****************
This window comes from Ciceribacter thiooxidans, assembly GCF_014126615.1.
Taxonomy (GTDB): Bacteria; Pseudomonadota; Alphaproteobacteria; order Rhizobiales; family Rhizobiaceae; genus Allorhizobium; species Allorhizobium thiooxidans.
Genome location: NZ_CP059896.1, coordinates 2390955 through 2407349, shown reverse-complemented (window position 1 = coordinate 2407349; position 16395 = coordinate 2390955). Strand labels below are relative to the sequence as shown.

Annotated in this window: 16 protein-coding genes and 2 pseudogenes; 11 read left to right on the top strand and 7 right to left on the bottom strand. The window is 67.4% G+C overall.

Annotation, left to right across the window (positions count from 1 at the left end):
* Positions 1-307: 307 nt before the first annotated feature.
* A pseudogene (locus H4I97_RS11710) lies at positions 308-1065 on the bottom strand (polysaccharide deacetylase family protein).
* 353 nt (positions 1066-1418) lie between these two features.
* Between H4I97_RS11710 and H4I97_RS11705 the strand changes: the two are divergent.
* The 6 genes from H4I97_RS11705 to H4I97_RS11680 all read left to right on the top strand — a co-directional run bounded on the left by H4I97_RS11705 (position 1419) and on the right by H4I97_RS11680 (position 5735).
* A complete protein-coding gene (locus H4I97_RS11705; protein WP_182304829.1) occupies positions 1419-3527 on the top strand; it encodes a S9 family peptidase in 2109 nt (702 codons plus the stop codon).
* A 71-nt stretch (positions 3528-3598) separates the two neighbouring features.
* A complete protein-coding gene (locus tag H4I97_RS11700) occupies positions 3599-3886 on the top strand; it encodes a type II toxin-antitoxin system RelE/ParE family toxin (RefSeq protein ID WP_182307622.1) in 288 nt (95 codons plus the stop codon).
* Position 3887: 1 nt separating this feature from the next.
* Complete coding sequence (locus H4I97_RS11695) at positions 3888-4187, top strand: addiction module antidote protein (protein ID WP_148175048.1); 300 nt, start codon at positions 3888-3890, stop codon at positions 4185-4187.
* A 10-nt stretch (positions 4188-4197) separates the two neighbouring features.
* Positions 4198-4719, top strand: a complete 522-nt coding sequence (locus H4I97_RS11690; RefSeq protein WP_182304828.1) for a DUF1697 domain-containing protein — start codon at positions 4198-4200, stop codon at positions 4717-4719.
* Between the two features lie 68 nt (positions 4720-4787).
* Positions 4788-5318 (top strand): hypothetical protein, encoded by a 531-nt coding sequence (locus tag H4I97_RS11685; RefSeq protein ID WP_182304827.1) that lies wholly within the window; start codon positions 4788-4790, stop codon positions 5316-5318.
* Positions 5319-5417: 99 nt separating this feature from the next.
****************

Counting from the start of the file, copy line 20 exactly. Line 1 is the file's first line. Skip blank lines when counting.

* Positions 5319-5417: 99 nt separating this feature from the next.